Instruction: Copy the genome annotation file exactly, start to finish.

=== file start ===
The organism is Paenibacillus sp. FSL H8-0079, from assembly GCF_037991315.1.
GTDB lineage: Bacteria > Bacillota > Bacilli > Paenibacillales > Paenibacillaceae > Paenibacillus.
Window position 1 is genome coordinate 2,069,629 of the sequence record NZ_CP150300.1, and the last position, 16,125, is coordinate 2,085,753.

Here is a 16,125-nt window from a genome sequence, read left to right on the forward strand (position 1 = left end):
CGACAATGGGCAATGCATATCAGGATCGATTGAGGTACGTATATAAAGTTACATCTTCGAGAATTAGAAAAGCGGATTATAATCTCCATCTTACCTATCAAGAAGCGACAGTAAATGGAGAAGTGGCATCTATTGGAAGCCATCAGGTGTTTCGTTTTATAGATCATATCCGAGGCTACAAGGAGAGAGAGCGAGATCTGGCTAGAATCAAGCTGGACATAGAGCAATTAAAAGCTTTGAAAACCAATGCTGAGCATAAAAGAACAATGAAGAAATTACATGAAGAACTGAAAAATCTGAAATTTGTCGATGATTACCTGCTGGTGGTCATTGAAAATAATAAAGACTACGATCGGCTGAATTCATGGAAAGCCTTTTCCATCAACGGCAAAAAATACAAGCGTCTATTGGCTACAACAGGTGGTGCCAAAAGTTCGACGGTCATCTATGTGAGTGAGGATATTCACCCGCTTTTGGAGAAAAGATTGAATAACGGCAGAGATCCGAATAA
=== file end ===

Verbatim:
The organism is Paenibacillus sp. FSL H8-0079, from assembly GCF_037991315.1.
GTDB lineage: Bacteria > Bacillota > Bacilli > Paenibacillales > Paenibacillaceae > Paenibacillus.
Window position 1 is genome coordinate 2,069,629 of the sequence record NZ_CP150300.1, and the last position, 16,125, is coordinate 2,085,753.

Here is a 16,125-nt window from a genome sequence, read left to right on the forward strand (position 1 = left end):
CGACAATGGGCAATGCATATCAGGATCGATTGAGGTACGTATATAAAGTTACATCTTCGAGAATTAGAAAAGCGGATTATAATCTCCATCTTACCTATCAAGAAGCGACAGTAAATGGAGAAGTGGCATCTATTGGAAGCCATCAGGTGTTTCGTTTTATAGATCATATCCGAGGCTACAAGGAGAGAGAGCGAGATCTGGCTAGAATCAAGCTGGACATAGAGCAATTAAAAGCTTTGAAAACCAATGCTGAGCATAAAAGAACAATGAAGAAATTACATGAAGAACTGAAAAATCTGAAATTTGTCGATGATTACCTGCTGGTGGTCATTGAAAATAATAAAGACTACGATCGGCTGAATTCATGGAAAGCCTTTTCCATCAACGGCAAAAAATACAAGCGTCTATTGGCTACAACAGGTGGTGCCAAAAGTTCGACGGTCATCTATGTGAGTGAGGATATTCACCCGCTTTTGGAGAAAAGATTGAATAACGGCAGAGATCCGAATAA